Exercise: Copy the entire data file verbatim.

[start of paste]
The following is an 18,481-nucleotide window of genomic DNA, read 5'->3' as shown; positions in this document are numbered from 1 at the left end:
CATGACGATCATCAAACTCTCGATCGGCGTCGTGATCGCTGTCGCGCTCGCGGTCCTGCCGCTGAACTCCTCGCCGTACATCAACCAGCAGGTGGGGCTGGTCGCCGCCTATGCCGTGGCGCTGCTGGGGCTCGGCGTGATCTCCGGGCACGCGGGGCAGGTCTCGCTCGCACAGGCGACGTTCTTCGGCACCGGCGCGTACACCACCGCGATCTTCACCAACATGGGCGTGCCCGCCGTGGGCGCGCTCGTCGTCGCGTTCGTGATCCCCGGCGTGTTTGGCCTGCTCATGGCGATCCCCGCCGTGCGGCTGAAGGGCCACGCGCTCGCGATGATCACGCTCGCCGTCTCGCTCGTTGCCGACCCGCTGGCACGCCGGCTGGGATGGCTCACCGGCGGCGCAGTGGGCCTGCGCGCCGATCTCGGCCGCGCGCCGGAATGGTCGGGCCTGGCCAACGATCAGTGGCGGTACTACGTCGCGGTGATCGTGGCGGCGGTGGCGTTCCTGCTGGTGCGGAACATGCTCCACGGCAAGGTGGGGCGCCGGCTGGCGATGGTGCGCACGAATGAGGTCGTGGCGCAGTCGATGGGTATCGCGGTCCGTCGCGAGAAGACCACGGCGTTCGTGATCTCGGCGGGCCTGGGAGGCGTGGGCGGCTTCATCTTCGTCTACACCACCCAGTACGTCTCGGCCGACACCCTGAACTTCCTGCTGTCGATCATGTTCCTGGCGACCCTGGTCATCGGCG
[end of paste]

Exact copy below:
The following is an 18,481-nucleotide window of genomic DNA, read 5'->3' as shown; positions in this document are numbered from 1 at the left end:
CATGACGATCATCAAACTCTCGATCGGCGTCGTGATCGCTGTCGCGCTCGCGGTCCTGCCGCTGAACTCCTCGCCGTACATCAACCAGCAGGTGGGGCTGGTCGCCGCCTATGCCGTGGCGCTGCTGGGGCTCGGCGTGATCTCCGGGCACGCGGGGCAGGTCTCGCTCGCACAGGCGACGTTCTTCGGCACCGGCGCGTACACCACCGCGATCTTCACCAACATGGGCGTGCCCGCCGTGGGCGCGCTCGTCGTCGCGTTCGTGATCCCCGGCGTGTTTGGCCTGCTCATGGCGATCCCCGCCGTGCGGCTGAAGGGCCACGCGCTCGCGATGATCACGCTCGCCGTCTCGCTCGTTGCCGACCCGCTGGCACGCCGGCTGGGATGGCTCACCGGCGGCGCAGTGGGCCTGCGCGCCGATCTCGGCCGCGCGCCGGAATGGTCGGGCCTGGCCAACGATCAGTGGCGGTACTACGTCGCGGTGATCGTGGCGGCGGTGGCGTTCCTGCTGGTGCGGAACATGCTCCACGGCAAGGTGGGGCGCCGGCTGGCGATGGTGCGCACGAATGAGGTCGTGGCGCAGTCGATGGGTATCGCGGTCCGTCGCGAGAAGACCACGGCGTTCGTGATCTCGGCGGGCCTGGGAGGCGTGGGCGGCTTCATCTTCGTCTACACCACCCAGTACGTCTCGGCCGACACCCTGAACTTCCTGCTGTCGATCATGTTCCTGGCGACCCTGGTCATCGGCG